Nicad vs Nimh battery in phone

Just had to replace the batteries in a pair of Vtech phones (model 20-2481). Old were nicad. New are Nimh. Differences? Best way to charge, how often?
Figure some of the kind folks in here will have knowledge.
TIA
LB
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NiCad can develop memory, should be deep discharged at time before charging.
Nimh can be topped of without any memory effects. Lat longer, generally more cycles. Often more power in the same sized cell.
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Edwin Pawlowski wrote:

Hi, But charging circuits are different. You can't charge NiMh in NiCad charger or vice versa. Tony
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Depends. Some chargers can handle both. Older ones probably not.
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Depends in a couple of different ways. Some modern chargers can charge both and have a switch to select which is in use. I haven't seen anything like that on a portable phone. There may be an auto-detect mechanism - my cell phone can use NiCd, NiMH or Li-Ion and figures it out itself.
Second way - if the charger is a _slow_ charger, either NiCd or NiMH can be charged. But slow chargers tend to be dumb chargers and the risk of overcharge is there. Also, I can't remember what guidelines quantify the difference between fast and slow - 100 mA? less? more?.
Mike
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Yes.
No. You can do it; you just have to monitor current. Of course, it is much easier and more practical to stick with separate chargers or to purchase one "smart" charger which you can quickly connect into any battery cradle. Heck, you can charge just about any cells or battery packs up to 12 volts with a toy train transformer & a capacitor if you know what you are doing.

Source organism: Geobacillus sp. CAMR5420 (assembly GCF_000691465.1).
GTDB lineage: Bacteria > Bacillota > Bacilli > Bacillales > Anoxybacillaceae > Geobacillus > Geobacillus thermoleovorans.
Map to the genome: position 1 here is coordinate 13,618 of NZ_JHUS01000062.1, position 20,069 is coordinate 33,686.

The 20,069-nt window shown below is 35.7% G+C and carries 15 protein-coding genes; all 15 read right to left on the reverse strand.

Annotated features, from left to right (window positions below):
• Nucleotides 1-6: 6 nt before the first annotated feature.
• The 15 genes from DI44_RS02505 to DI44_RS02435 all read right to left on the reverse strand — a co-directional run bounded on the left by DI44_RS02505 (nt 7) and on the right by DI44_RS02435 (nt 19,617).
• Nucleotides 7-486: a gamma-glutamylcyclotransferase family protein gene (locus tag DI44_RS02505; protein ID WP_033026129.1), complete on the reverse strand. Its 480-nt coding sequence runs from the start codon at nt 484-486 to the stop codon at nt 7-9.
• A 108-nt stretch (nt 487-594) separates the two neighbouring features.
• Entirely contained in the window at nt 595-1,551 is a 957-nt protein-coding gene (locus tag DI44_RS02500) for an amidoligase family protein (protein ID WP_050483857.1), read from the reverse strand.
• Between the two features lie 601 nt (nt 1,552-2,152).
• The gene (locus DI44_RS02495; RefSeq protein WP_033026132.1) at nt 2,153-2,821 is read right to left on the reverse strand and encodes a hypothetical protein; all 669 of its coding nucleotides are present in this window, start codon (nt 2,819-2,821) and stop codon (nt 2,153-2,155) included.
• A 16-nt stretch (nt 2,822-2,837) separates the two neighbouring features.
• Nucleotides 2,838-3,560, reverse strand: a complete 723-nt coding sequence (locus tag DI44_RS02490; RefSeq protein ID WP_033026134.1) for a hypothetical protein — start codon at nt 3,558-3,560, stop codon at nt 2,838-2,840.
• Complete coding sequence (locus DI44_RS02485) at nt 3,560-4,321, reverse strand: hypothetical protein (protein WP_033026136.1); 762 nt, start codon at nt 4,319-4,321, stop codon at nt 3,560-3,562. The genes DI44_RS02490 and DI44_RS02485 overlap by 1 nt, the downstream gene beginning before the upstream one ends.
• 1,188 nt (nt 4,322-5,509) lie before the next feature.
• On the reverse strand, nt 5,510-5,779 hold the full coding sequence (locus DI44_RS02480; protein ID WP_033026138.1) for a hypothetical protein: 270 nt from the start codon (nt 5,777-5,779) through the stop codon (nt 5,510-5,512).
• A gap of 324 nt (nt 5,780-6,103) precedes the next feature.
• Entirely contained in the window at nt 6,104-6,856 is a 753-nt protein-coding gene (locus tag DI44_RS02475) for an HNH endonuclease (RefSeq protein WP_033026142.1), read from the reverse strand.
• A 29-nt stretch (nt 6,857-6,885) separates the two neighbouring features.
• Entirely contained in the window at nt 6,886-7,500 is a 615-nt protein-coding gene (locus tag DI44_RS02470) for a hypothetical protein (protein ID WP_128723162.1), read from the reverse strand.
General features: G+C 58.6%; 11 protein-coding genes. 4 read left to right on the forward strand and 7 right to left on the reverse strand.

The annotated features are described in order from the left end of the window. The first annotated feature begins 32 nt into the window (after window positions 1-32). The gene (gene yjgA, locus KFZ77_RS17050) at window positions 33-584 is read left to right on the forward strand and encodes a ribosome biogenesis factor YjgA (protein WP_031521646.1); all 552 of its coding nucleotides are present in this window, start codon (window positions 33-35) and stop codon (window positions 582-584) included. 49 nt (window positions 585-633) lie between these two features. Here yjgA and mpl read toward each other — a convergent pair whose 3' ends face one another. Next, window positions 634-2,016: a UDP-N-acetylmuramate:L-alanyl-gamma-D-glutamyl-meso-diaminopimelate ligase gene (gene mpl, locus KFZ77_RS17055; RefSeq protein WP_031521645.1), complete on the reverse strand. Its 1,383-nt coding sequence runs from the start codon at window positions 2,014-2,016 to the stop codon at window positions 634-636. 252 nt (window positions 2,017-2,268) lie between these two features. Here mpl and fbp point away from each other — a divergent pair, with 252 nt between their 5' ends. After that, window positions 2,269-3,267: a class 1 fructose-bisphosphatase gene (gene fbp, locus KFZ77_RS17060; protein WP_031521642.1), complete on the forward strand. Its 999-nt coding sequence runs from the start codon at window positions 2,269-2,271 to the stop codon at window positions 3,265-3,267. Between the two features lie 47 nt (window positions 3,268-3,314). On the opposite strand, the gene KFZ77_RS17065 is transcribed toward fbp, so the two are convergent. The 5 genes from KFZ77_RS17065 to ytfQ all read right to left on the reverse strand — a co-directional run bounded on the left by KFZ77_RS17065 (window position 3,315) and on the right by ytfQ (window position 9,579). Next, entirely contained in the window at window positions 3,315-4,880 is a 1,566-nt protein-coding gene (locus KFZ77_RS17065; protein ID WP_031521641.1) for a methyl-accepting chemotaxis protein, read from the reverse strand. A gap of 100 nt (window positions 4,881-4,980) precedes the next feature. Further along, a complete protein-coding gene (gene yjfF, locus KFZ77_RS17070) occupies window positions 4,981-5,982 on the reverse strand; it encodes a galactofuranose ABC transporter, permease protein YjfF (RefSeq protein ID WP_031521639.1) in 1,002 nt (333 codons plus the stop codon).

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charging.
Nimh are preferred for applications such as cell phones because they have higher capacity. However, the NiCad have higher current capability and are preferred for applications such as portable tools.
NICad memory has been proved to be somewhat a myth. It exists only under very controlled conditions such as repeately discharging to a specific state of charge. And, it the situation is reversible by one heavy discharge and charge cycle. It is best to not discharge any battery any more than necessary. Normal use will result in discharge to different levels of charge. Many experts will tell you regardless of what the manufacturer says avoid total discharge. I agree. personal experience using NiCad batteries in an application where they lasted for more than 30 years with proper care, never being allowed to discharge below 40% state of charge and never over charged (that's the tough part to do for most users).
For extensive detail do a Google search for "NiCad Memory" Myth
A good one: http://vancouver-webpages.com/pub/peter/nicad.faq
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--


"HRL" < snipped-for-privacy@xxx.net> wrote in message
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On Sat, 09 Oct 2004 18:25:13 GMT, snipped-for-privacy@notmine.com wrote: